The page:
Cooperative Institute for Climate and Ocean Research
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WHOI’s Paul Bouchard (left) and NOAA Teacher At Sea, Eric Heltzel, launch a drifter that had been adopted by the WHOI Information Office and Exhibit Center. NOAA has deployed over 1200 drifting buoys that move with ocean currents around the globe collecting data using GPS and satellite technology. (Photo by Sean Whelan, WHOI)
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» Cooperative Institute for Climate and Ocean Research

The Cooperative Institute for Climate and Ocean Research (CICOR) coordinates and fosters interaction between WHOI and the National Oceanic and Atmospheric Administration (NOAA). CICOR administers NOAA-funded research, builds ties between researchers at WHOI and NOAA, and conducts education and outreach activities. The Institute is one of 13 national cooperative institutes.

CICOR’s research themes focus on climate, marine ecosystems, and coastal research. The center supported 31 projects in 2005, totaling more than $7.5 million in funding. Since its inception in 2001, CICOR has supported 88 research projects and outreach activities, bringing the five-year budget to more than $26 million.

One role of the NOAA Cooperative Institutes is to engage the academic and private research communities in working with NOAA to develop plans for research. Together with the Northeast Science Center of NOAA’s National Marine Fisheries Service, CICOR organized the Workshop on Planning Coordinated Research on Ecosystems, Climate, and Policy in the Northeast in January 2005. The workshop brought together individuals from over 30 institutions representing NOAA staff, fisheries and marine resource managers as well as scientists and oceanographers. Participants identified management needs for new research on harmful algal blooms, nutrients and contaminants, biodiversity, and fisheries.

In 2005, the Institute also sponsored a variety of lectures and outreach activities including an Indian Ocean Seminar Series cosponsored with WHOI’s Ocean and Climate Change Institute. The two-week seminar series brought to WHOI world-renowned experts on the Indian Ocean from China, Australia, Japan, and the U.S. to discuss research and observing systems that would be most effective for improving understanding and predictive capability of the ocean-atmosphere interaction in the Indian Ocean.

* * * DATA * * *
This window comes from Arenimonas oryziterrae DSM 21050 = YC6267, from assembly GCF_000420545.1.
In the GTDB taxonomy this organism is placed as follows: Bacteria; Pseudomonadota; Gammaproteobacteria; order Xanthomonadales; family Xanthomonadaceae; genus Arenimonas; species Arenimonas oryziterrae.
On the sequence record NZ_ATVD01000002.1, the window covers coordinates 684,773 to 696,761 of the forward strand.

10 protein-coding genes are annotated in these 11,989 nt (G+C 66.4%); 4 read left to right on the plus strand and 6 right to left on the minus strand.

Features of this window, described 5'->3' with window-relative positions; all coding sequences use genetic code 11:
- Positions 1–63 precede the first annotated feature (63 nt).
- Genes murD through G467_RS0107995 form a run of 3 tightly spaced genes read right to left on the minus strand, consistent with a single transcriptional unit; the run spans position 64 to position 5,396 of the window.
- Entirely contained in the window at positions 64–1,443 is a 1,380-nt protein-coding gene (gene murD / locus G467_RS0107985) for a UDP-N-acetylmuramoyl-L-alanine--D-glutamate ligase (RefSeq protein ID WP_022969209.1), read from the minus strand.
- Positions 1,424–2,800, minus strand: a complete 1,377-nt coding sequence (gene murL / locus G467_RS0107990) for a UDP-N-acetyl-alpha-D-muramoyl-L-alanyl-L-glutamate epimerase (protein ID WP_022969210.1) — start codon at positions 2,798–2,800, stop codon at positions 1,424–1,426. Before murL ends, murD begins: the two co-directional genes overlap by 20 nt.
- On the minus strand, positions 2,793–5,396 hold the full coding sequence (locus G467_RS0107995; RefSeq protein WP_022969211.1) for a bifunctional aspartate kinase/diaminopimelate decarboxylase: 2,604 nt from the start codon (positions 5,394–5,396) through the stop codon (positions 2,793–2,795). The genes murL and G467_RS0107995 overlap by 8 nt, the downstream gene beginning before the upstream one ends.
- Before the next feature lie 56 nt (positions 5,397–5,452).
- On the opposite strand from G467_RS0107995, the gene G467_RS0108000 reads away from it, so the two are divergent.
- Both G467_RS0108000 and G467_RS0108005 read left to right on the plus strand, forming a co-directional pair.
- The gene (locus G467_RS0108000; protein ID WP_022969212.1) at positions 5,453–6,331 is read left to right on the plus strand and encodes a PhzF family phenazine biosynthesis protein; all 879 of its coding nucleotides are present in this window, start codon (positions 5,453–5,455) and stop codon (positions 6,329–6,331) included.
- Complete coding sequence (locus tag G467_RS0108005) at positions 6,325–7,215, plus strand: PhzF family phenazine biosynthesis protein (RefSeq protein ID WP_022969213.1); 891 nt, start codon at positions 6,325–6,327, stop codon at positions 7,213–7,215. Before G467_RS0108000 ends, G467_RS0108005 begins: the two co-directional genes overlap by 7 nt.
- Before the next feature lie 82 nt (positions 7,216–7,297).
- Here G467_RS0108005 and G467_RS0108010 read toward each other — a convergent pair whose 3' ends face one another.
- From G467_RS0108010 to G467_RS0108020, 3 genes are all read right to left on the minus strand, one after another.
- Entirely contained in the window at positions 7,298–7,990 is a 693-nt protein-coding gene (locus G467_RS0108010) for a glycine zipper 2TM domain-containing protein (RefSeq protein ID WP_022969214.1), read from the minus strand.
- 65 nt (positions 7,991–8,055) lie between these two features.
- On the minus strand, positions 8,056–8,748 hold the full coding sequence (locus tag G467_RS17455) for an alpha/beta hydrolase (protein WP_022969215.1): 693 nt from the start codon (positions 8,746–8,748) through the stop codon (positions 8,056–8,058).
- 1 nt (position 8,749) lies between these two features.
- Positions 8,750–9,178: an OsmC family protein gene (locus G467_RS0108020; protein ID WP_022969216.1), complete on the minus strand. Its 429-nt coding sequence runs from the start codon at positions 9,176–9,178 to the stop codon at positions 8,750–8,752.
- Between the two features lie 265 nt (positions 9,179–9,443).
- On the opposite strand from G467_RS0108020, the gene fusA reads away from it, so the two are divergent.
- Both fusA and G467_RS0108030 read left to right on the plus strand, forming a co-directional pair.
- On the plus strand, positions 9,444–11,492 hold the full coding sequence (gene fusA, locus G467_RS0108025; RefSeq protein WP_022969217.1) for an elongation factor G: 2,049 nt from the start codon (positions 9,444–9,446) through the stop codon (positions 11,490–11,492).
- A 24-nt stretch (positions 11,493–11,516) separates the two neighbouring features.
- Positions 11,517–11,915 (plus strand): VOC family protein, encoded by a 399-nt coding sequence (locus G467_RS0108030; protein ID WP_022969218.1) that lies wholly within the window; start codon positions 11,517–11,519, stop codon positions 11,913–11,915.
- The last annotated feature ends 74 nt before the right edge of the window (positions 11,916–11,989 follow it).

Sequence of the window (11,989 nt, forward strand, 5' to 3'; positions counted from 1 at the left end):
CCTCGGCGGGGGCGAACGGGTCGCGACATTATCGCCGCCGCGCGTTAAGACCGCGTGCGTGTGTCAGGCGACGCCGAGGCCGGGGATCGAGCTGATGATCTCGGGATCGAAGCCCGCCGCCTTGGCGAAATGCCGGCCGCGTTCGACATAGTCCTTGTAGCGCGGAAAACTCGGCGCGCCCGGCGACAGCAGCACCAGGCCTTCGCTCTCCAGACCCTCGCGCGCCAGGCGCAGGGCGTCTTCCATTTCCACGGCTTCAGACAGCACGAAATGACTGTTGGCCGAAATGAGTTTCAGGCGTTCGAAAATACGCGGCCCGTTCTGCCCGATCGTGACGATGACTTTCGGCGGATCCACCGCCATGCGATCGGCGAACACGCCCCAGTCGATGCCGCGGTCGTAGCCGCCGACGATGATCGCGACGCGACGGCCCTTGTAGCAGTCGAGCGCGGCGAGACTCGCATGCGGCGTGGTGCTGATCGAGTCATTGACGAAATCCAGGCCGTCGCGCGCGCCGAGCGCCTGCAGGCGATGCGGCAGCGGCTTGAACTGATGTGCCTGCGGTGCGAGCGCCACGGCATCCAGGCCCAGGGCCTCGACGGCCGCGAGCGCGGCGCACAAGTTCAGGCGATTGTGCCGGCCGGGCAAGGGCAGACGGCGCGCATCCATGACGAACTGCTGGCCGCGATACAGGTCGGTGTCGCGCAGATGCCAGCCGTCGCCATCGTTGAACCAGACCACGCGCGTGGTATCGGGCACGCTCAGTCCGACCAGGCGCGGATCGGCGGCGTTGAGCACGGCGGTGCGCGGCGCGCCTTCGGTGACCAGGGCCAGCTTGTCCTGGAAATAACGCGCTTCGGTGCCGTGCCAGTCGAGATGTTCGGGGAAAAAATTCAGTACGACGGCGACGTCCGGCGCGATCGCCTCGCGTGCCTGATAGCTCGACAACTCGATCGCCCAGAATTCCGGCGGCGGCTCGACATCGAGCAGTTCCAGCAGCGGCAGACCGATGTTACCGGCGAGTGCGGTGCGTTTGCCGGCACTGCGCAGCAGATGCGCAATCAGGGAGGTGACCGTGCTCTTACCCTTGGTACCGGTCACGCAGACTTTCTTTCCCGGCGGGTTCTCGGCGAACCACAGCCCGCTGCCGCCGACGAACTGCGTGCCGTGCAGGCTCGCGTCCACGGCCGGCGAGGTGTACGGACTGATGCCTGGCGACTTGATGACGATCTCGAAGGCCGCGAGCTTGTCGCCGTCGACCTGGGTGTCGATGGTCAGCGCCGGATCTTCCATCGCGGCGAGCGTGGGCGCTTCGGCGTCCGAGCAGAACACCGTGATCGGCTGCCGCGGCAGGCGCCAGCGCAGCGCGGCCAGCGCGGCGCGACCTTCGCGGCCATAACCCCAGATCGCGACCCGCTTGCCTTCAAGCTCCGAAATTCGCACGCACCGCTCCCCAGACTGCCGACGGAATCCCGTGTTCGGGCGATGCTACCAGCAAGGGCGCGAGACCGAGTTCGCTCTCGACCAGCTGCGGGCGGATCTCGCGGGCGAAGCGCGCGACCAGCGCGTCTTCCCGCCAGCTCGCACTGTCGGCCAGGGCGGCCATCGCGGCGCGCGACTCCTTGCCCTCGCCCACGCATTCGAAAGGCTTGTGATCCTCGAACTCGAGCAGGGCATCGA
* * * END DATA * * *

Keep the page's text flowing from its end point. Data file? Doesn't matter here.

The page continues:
In June CICOR underwent an administrative and science review by an external science review team organized by NOAA. The executive summary of the Review report suggested that the successful national and international collaborations initiated by CICOR should serve as models for the NOAA Cooperative Institute community to enhance NOAA’s capacity building and education. Subsequent to the review CICOR is reorganizing its fellows to focus on key areas, such as coastal research, to promote further collaborations among NOAA partners.

Among CICOR’s diverse research programs, the National Office for Harmful Algal Blooms, directed by Don Anderson, facilitated the rapid community response to the historic algal bloom that hit the Northeast (see Science Highlights section).

Robert Weller and Al Plueddemann’s work with the high-quality Ocean Reference Sites (ORS) time series surface moorings continues to provide essential data for improving our understanding of atmosphere-ocean interactions and thus the efficiency of climate models.

CICOR welcomed Jeremiah Hackett as a postdoctoral scholar working with Don Anderson in the Biology Department. Jeremiah completed his Ph.D. degree in genetics at the University of Iowa and is now applying genomic data to the study of dinoflagellate harmful algal blooms and toxin production. Nancy Grumet, the CICOR-funded postdoctoral scholar in 2004 continues working with Konrad Hughen in the Marine Chemistry and Geochemistry Department. CICOR also supported three MIT/WHOI Joint Program students during 2005: Rob Jennings (Biology) defended his dissertation this year; J. Thomas Ferrar (Physical Oceanography) continues his analyses of air-sea interaction and upper ocean variability; and Carlos Moffat, who continues work with his thesis advisors Robert Beardsley and Breck Owens in Physical Oceanography on understanding the circulation of the coastal ocean of the shelf west of the Antarctic Peninsula.

—Robert Weller, Director

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